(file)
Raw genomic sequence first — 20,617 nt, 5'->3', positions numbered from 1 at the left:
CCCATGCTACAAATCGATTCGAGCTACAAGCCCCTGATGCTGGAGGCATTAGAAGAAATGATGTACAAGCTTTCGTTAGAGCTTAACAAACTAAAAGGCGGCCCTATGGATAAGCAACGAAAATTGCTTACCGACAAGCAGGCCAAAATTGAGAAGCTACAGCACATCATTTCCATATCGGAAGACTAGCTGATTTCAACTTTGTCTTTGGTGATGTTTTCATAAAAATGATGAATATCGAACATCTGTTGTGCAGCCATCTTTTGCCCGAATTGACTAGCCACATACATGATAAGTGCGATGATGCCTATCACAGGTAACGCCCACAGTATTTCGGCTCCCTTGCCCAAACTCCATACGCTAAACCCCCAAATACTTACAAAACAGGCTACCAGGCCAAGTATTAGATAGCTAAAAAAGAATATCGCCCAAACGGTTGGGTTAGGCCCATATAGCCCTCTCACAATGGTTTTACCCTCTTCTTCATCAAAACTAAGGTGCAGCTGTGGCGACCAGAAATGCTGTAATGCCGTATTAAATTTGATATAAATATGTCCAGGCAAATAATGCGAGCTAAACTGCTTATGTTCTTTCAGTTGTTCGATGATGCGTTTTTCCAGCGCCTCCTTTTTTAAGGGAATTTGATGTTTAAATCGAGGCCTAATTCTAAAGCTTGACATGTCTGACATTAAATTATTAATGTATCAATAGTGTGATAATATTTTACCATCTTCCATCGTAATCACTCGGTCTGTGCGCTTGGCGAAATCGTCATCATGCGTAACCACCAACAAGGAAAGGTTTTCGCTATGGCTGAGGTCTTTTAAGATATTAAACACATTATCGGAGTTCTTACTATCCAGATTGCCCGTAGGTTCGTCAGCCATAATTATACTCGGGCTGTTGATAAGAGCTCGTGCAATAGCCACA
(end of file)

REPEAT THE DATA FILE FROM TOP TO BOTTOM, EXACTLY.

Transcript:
Raw genomic sequence first — 20,617 nt, 5'->3', positions numbered from 1 at the left:
CCCATGCTACAAATCGATTCGAGCTACAAGCCCCTGATGCTGGAGGCATTAGAAGAAATGATGTACAAGCTTTCGTTAGAGCTTAACAAACTAAAAGGCGGCCCTATGGATAAGCAACGAAAATTGCTTACCGACAAGCAGGCCAAAATTGAGAAGCTACAGCACATCATTTCCATATCGGAAGACTAGCTGATTTCAACTTTGTCTTTGGTGATGTTTTCATAAAAATGATGAATATCGAACATCTGTTGTGCAGCCATCTTTTGCCCGAATTGACTAGCCACATACATGATAAGTGCGATGATGCCTATCACAGGTAACGCCCACAGTATTTCGGCTCCCTTGCCCAAACTCCATACGCTAAACCCCCAAATACTTACAAAACAGGCTACCAGGCCAAGTATTAGATAGCTAAAAAAGAATATCGCCCAAACGGTTGGGTTAGGCCCATATAGCCCTCTCACAATGGTTTTACCCTCTTCTTCATCAAAACTAAGGTGCAGCTGTGGCGACCAGAAATGCTGTAATGCCGTATTAAATTTGATATAAATATGTCCAGGCAAATAATGCGAGCTAAACTGCTTATGTTCTTTCAGTTGTTCGATGATGCGTTTTTCCAGCGCCTCCTTTTTTAAGGGAATTTGATGTTTAAATCGAGGCCTAATTCTAAAGCTTGACATGTCTGACATTAAATTATTAATGTATCAATAGTGTGATAATATTTTACCATCTTCCATCGTAATCACTCGGTCTGTGCGCTTGGCGAAATCGTCATCATGCGTAACCACCAACAAGGAAAGGTTTTCGCTATGGCTGAGGTCTTTTAAGATATTAAACACATTATCGGAGTTCTTACTATCCAGATTGCCCGTAGGTTCGTCAGCCATAATTATACTCGGGCTGTTGATAAGAGCTCGTGCAATAGCCACA